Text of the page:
• Back to the cockpit. As you do so, check the lazy jacks are not caught up on the sail or boom.
    • Tighten the port fore-sheet to secure the clew of the foresail.
    • Then tighten the topping lift, lifting the boom so that it will clear the sprayhood. This may mean releasing the vang and the mainsheet if close-hauled.
    • Tighten the lazy jack lines as far as they will go, slipping them into the appropriate jamming cleats. The lines on the lee side of the sail will tend to flatten it. You may not be able to tighten these perfectly – meaning they will be loose when you drop the sail. This shouldn’t be a problem. They will hold the sail anyway.
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    • Collect the sail ties from the locker and disentangle them. If you stuff them in your pocket, pulling one out is likely to pull the whole lot out leading to a mad scrabble on the deck to stop them going over the side. And threading them through your belt can result in two or three coming out at once. Work out how you’re going to use them.
    • To drop the mainsail on Blue Mistress, the boat has to be headed into the wind. At anything over five degrees or so off the wind the sail slides will jam against the mast and the sail will be caught partly down. As the bow falls further off the wind, so the sail will start to drive the boat forward, jamming the slides even more. There is no choice but to return to the helm to bring it back into the wind.
    • At this stage, I let the traveller out as far as it will go. This allows more space on the coachroof to furl the sail. (I hadn’t thought about until now, but I tend to come up into the wind on a port tack, which leaves the boom out to starboard. I find it easier to stow the sail from this side of the boom – perhaps because I’m left-handed. I don’t know what other people do.)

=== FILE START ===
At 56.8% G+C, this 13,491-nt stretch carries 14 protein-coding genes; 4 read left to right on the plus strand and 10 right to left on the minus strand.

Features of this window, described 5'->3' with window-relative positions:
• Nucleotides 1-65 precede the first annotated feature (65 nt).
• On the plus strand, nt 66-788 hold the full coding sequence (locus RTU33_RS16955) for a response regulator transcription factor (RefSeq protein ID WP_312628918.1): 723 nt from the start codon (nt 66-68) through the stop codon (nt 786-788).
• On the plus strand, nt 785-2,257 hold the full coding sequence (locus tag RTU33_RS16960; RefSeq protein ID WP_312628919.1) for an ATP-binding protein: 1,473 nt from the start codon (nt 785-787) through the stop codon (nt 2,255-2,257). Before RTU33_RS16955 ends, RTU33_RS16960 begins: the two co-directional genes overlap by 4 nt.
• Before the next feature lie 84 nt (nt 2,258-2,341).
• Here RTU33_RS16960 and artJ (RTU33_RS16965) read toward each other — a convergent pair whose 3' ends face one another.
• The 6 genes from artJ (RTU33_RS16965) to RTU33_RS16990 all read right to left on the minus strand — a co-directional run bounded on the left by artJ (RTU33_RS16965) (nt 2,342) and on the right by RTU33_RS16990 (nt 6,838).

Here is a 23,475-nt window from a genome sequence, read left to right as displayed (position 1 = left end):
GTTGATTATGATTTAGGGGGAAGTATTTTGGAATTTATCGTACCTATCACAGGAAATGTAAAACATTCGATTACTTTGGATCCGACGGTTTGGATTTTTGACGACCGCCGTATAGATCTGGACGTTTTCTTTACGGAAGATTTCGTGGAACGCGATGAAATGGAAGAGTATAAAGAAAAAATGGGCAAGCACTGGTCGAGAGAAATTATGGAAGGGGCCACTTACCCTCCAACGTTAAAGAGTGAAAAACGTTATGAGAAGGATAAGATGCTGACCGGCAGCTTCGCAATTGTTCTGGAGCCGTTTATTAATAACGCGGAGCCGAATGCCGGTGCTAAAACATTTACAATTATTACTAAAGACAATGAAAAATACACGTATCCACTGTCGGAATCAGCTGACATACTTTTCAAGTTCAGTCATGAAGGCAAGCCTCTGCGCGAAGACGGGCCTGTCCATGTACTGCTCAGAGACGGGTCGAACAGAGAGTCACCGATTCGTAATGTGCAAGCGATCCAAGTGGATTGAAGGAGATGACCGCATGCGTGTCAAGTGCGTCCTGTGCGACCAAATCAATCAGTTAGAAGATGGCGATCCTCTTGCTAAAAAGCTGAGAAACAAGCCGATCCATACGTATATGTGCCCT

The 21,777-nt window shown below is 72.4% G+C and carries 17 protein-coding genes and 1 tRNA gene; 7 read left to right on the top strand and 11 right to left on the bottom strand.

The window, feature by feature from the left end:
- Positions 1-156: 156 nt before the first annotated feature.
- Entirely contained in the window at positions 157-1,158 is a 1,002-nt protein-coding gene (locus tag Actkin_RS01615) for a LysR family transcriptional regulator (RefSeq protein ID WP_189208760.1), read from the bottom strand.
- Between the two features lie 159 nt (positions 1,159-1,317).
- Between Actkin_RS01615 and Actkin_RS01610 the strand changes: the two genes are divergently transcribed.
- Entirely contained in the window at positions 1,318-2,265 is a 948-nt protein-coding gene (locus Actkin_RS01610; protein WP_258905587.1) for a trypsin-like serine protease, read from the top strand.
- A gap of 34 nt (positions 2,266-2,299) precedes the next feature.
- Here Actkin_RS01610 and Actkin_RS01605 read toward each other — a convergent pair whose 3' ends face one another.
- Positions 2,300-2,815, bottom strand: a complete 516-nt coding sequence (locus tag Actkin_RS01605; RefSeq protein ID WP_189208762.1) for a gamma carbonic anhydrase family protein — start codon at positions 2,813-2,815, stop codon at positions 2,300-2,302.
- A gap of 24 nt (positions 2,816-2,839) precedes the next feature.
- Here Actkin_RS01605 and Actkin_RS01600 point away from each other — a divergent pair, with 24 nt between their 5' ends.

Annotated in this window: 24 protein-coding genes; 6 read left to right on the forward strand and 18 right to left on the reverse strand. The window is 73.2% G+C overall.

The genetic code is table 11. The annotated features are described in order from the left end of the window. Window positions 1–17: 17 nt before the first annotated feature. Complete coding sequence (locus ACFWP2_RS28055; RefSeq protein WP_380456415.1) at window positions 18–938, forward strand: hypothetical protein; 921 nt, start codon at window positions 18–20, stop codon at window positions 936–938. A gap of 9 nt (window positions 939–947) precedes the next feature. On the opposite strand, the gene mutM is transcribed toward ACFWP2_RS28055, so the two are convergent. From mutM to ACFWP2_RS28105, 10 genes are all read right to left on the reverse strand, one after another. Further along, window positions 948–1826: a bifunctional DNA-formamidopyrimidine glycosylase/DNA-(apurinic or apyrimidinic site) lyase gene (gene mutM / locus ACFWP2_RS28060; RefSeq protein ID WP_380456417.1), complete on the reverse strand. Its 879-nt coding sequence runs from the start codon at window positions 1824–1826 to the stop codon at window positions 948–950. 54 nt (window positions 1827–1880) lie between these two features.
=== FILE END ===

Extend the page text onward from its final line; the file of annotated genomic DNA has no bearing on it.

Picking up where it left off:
• When the boat has been turned into the wind, leave the helm and tighten the mainsheet to prevent the boom swinging uncontrollably while on the coach-roof. The boat will come up into the wind and the sail will start to flap. (If you assume that you will be on the windward side of the boom and that it will not try to sweep you overboard, then eight times out of ten you will be right . . .)
    • Move to the forward end of the cockpit, release the clutch holding the main halyard and let the sail start to drop.
    • Attach the tether to the jack line, step onto the coach roof and go forward to the mast. This reduces the chance of the boom knocking you over but also, as mentioned above, the sail needs to be pulled down the mast in a hurry before the slides jam. You will feel the bow begin to fall away as the boat slows to a stop and the wind catches it. The trick is to get the sail down and under control before the bow starts to fall away.
    • The lazy jacks are there to hold the bulk of the sail close to the boom. Without them the folds of sail will tend to blow over the side and, in a blow, it can be difficult for one person to bring it back under control. It’s not impossible, it’s just easier and safer with the lazy jacks when single-handed. (By the way, the sail battens will not necessarily fall evenly and they will need to be aligned with the boom fairly swiftly).

At this stage, the boat should be lying quietly and the sail can be carefully furled. Make sure the sail folds of the sail formed by the slides are all on the same side, then, working from the mast along the length of the boom, take a two foot wide section of the foot of the sail – (hammock-like), and fold it over the bulk of the sail, aligning the battens and tucking the reefing lines into the folds as you go. The sail ties are turned round the bundle with the loose-end tucked under the turn so that they can be easily released if the engine fails and you need to sail again before you get to the mooring. It also leaves them ready for the next time you sail.

And all the above assumes that you know the engine is going to start so that you can motor back to the mooring. The one time I didn’t check before stowing the sails, the engine refused to start . . . that’s another story.

That’s all there is to it, George. If your eyes have glazed over, I’m sorry, but you did ask for detail. Have I got images of each stage? You’ve got to be joking!

I’ll tell you the few problems I have had next time.

To be continued . . .